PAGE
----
Balancing Act

When companies promote work-life balance for low-wage workers, everyone wins

| January-February 2012

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    Mario Wagner /

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A small group of Chicago clothing retailers is challenging convention by offering their low-wage, mostly part-time workers a list of perks normally reserved for management: flexible hours, time off when needed, and a locked-in schedule of shifts that allows workers to plan a full month, rather than a few days, in advance.

If researchers are correct, higher worker satisfaction at those stores will boost employee morale, retention rates, and productivity, pushing labor costs down and revenues up. Meanwhile, employees will report reduced stress, better physical and mental heath, and stronger relationships with family and friends.

“It’s really a win-win,” says Susan Lambert, an associate professor at the University of Chicago’s School of Social Service Administration. Lambert is among a handful of people exploring one of the most overlooked areas of labor policy: work-life balance at the bottom of the pay scale.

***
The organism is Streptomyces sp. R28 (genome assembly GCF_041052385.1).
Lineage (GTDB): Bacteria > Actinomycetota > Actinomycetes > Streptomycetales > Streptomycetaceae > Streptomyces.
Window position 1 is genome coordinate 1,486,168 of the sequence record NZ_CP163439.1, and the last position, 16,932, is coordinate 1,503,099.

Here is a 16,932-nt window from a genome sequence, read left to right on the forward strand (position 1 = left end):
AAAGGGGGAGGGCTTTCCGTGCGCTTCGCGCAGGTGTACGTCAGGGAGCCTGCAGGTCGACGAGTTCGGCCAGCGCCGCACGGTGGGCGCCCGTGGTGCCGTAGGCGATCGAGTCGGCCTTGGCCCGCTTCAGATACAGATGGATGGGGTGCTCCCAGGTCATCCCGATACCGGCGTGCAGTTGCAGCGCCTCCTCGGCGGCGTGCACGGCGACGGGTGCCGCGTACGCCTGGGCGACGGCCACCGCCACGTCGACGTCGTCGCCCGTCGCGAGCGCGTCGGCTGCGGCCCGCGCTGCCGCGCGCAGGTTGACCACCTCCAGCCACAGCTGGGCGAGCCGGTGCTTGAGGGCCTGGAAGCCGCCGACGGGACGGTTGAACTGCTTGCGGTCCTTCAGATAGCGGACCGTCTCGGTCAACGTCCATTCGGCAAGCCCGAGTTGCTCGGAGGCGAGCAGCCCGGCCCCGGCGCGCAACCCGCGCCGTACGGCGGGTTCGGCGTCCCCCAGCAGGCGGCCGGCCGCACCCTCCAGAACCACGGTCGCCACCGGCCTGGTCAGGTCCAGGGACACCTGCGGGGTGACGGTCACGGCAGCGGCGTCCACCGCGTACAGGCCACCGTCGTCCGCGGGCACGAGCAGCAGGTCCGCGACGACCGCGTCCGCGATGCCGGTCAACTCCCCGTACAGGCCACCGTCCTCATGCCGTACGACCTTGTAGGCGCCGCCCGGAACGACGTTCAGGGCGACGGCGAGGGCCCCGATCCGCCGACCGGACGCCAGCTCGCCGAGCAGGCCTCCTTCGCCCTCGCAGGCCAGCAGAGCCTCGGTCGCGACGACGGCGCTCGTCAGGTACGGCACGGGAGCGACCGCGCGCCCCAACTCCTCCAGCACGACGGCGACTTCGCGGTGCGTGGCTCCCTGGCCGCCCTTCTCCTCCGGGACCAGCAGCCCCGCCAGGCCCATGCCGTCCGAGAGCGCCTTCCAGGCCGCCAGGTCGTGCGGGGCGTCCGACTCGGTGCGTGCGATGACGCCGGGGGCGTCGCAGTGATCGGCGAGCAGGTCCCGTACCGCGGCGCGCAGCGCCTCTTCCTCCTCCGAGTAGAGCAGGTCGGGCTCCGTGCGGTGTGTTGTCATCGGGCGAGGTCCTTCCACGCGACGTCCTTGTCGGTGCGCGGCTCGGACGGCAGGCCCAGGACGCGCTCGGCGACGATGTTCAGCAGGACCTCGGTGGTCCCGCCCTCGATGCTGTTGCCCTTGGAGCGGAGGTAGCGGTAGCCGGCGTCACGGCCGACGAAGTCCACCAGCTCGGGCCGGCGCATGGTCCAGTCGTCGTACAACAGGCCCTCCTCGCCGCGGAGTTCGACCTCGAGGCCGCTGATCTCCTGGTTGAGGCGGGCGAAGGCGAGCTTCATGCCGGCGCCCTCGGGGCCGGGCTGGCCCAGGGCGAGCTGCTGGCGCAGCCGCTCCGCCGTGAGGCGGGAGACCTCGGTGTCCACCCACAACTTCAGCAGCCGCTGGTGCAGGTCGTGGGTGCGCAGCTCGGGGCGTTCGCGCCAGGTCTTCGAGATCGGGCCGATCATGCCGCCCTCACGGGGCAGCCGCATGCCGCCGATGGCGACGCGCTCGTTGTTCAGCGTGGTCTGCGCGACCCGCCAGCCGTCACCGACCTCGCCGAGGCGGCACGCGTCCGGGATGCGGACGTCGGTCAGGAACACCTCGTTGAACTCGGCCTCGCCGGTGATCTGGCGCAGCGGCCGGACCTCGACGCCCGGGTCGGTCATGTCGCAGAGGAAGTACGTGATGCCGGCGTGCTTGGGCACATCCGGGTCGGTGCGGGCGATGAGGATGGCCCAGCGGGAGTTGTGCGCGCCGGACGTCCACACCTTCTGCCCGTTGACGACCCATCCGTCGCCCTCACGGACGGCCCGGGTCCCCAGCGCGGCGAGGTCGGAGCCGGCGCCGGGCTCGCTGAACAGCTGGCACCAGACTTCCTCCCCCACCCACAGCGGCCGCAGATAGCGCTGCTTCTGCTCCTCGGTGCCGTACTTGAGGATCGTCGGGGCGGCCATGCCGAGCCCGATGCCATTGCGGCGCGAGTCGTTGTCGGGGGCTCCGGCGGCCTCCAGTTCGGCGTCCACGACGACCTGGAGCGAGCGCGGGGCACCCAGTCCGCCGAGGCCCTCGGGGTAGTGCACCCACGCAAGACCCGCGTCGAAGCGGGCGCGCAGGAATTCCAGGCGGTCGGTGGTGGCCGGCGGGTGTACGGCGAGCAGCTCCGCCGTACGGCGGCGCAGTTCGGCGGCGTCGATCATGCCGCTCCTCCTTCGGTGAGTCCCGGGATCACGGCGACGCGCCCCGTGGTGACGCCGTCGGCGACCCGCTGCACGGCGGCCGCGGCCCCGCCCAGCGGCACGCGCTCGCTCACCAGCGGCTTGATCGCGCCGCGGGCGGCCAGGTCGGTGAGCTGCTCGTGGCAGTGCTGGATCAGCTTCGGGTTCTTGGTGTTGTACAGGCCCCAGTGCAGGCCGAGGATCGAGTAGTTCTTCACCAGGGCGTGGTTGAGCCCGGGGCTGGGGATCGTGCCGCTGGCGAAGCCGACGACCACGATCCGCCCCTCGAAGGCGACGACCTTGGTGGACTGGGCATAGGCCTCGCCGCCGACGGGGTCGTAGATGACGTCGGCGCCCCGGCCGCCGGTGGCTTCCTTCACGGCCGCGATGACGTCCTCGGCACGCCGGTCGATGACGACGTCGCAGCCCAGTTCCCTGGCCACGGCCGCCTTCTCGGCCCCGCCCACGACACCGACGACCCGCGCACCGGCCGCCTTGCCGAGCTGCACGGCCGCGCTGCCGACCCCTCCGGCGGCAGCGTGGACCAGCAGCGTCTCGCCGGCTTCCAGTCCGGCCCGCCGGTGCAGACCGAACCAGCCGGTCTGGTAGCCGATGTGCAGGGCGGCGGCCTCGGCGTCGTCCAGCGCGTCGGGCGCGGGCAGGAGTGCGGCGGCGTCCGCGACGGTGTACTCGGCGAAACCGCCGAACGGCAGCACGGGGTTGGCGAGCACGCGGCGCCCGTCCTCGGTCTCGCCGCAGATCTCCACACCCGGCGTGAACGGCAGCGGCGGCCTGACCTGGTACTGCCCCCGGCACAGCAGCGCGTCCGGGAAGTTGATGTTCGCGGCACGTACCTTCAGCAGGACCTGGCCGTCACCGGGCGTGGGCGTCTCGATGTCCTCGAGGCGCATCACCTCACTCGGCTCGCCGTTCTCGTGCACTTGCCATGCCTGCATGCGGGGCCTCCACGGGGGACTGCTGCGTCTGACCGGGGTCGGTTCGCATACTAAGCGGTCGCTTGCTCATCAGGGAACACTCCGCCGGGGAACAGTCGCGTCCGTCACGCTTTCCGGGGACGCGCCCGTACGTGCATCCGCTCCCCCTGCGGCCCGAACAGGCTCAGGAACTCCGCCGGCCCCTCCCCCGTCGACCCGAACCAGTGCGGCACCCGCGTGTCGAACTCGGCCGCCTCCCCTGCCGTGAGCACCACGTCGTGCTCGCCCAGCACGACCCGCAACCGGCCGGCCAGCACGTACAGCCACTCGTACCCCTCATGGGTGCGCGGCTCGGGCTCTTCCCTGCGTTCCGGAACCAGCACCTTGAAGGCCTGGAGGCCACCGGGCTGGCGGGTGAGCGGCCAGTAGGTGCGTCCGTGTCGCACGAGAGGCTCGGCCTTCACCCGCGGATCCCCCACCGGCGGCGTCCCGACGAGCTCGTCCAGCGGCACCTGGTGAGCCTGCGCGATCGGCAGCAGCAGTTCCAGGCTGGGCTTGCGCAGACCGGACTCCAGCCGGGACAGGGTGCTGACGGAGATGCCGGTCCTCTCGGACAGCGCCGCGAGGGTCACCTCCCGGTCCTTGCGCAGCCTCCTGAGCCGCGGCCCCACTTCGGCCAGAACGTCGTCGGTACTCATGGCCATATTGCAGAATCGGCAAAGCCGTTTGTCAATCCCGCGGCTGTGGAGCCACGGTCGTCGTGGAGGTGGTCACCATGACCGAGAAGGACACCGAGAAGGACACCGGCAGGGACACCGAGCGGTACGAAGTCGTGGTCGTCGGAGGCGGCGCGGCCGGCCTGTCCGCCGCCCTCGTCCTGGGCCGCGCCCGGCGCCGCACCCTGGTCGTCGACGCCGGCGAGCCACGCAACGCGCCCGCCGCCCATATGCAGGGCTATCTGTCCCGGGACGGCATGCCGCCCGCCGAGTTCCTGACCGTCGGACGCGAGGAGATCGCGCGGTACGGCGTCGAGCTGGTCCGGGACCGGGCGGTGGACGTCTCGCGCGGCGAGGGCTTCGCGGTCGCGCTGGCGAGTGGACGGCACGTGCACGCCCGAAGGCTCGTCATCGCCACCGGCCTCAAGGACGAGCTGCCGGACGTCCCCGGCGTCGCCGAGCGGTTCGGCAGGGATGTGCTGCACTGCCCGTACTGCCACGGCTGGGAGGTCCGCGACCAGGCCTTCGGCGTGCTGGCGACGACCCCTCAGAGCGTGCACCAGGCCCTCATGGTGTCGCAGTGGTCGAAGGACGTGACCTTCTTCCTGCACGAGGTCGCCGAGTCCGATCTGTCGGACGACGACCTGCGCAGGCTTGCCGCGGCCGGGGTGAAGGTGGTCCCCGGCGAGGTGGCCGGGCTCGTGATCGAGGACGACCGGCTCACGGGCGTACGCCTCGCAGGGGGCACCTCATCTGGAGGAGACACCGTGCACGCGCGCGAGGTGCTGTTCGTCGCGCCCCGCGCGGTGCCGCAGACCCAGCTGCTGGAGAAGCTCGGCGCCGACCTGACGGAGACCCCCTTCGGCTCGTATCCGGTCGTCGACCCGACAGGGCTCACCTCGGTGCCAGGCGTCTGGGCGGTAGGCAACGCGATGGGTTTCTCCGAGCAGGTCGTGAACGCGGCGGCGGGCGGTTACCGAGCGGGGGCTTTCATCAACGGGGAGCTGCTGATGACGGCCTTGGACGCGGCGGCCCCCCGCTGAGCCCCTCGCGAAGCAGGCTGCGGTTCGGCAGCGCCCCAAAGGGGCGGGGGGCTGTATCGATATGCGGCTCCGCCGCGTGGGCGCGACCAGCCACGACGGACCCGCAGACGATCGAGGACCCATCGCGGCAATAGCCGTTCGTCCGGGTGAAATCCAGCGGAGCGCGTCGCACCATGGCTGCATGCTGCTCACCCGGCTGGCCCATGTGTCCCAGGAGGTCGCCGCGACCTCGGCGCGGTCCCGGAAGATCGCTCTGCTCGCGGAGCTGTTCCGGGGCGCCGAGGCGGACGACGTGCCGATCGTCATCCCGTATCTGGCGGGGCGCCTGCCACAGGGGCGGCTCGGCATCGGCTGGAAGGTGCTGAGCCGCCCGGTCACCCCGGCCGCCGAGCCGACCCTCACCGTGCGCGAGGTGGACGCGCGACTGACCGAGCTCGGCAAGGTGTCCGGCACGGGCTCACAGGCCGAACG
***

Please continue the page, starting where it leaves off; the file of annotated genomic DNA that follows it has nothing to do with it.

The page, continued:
The flexible workplace benefits the professional class often takes for granted—maternity and sick leave, time off for family emergencies, control over work schedules, telecommuting—rarely trickle down the pay ladder. Yet studies show that workers at or near minimum wage are most in need of such benefits. The working poor are more likely to hold down multiple jobs, have greater health care needs, be single parents and caregivers, and have difficulty commuting to their jobs.

While much attention in recent years has focused on minimum wage and so-called living-wage legislation, experts argue that actual wages are less important than the work schedule.

“There’s a reason why so many low-paying jobs have high turnover rates, and it’s not because people don’t want to work,” contends Lambert, who says studies show that about half of all part-time employees would prefer more work hours. And yet, two-thirds of the retail stores in one study had employee turnover rates in excess of 80 percent. People need to care for sick children, go to the doctor, “the kinds of things that shouldn’t cost you your job,” she says.

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